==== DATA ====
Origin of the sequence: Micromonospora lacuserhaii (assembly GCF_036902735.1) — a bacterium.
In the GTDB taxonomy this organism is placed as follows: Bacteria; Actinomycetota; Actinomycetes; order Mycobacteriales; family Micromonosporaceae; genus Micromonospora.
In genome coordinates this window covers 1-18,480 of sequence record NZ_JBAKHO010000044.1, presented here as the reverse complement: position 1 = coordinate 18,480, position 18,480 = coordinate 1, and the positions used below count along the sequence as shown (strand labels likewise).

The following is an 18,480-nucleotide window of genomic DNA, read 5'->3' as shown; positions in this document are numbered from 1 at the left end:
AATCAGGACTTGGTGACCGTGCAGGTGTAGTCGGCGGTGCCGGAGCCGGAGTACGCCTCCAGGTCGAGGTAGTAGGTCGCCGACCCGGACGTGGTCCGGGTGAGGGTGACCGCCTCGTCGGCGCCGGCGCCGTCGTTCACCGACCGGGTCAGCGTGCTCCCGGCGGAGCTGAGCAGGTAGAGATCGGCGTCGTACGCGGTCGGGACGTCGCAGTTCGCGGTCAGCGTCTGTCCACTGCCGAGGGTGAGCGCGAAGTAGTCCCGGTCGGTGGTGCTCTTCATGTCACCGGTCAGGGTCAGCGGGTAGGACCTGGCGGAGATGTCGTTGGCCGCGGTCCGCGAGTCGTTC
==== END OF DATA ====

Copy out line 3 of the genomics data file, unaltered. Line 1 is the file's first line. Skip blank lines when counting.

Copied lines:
In genome coordinates this window covers 1-18,480 of sequence record NZ_JBAKHO010000044.1, presented here as the reverse complement: position 1 = coordinate 18,480, position 18,480 = coordinate 1, and the positions used below count along the sequence as shown (strand labels likewise).